I’ve waxed lyrical multiple times about how soft and comfortable tailoring can be. Here’s your proof. This jacket fits like a cardigan and will only get softer with time. The gentle shoulder has only a wafer thin shoulder pad and a neopolitan finish at the sleevehead so it follows the natural slope of the shoulder with ease. The coat is cut with a slight flare but doesn’t need too much ease as the soft cloth will drop over time and mould to the body.
The trousers are cut with double pleats and a wider than normal hem for extra comfort and are fitted with a strap and buckle waistband to make sure they always sit where they should.
For years tailoring got a bad rep as people were forced to wear, often cheap and ill-fitting, suits for work. Glued together by underpaid workers in factories in far-flung locations, these suits were stiff and scratchy and restrictive.
Removing the jacket at the end of the day was such a relief, you could practically hear the sigh from the body as it was freed from its captor and replaced with jeans and a t-shirt.
But for the longest time, what we think of as tailoring was all there was. For work, for rest, for best; men wore a jacket and trousers, almost always in wool or heavy duty cotton. These clothes were malleable enough to perform physical tasks in. Nowadays much of the cloth used in RTW is so flimsy the trousers will disintegrate as soon as you dare look at a bicycle. Yet for a century men built, farmed, mined, and laboured away in wool trousers and a jacket.
Granted this was out of necessity not choice but I see no reason why, with a few adjustments, beautiful tailored garments can’t become just as commonplace on a Saturday afternoon as on a Monday morning.
Step One - Proper Cloth
RTW companies really cut corners here. But it is SO worth investing in. It is such a false economy to buy something cheap which falls to pieces within a couple of months. Yes good cloth is expensive, but it will last 10 times longer than it’s flimsy counter parts. Particularly important when we are talking about casual clothing because you need to be able to ride a bike or climb a tree or hunt a bear without worrying about tearing a hole in your knee.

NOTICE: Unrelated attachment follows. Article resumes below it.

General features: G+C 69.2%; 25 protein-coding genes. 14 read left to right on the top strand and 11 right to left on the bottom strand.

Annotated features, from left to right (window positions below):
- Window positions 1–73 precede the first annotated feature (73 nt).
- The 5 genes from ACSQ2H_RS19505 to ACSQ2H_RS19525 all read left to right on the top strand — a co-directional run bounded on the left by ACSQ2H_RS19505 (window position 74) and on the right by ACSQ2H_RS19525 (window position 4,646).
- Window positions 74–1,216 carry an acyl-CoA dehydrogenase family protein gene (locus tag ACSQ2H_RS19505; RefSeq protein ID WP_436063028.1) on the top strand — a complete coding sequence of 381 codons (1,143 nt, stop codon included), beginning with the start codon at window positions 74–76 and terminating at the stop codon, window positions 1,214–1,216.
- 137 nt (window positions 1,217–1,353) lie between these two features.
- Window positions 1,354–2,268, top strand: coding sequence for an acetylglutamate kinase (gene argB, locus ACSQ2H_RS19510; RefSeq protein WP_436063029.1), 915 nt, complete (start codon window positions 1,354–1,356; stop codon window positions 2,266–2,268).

Step Two - Mending
One of the reasons why old fashioned cloth was so sturdy was because they just didn’t have the machinery to weave very fine delicate yarn like we can today. And in the days before central heating it was pretty helpful to have 20-30oz cloth. But the flip side is that it was scratchy and cumbersome.
Nowadays wool can be as little as 6oz and feel like silk. For the sort of clothing we are talking about 6oz would be foolish but 20oz would be equally inappropriate.
The middle ground is beautiful to wear but it is less indestructible than that of Edwardian farmers and it is possible that from time to time it will need a little love.
But if you do tear a hole or go through the fork, I implore you - do not throw them away. These are not dinner suits we are talking about.
Loved, casual clothing is improved by patches and darning and repairs. It is what gives clothing character and history.
Step Three - Cut
TLDR: STOP WEARING SUITS 3 SIZES TOO SMALL.
I don’t know what happened or who started this ridiculous trend but I can’t tell you how many people come into the shop hulking out of a suit. It doesn’t look good. And it definitely doesn’t feel good.
Men from the Victorian working classes couldn’t afford to have new clothes all the time (if ever) so many were handed down, bought from second-hand shops, salvaged from the scrapheap so they were often ill-fitting. Many bought trousers too big and donned suspenders to keep them up.
I’m not suggesting going this far (although I do love braces), but skinny jeans are not good adventure clothing. Keep the trousers roomy enough to do a couple of squats without the seat seam giving up on you.
Similar with jackets, adding a little drape across the chest combined with a generous shoulder and a high armhole will give you a much better range of motion - perhaps not a priority in a work suit but definitely necessary for French cricket.
In conclusion - wool is wonderful, buy a size up, wear jackets on weekends, ditch the skinny jeans.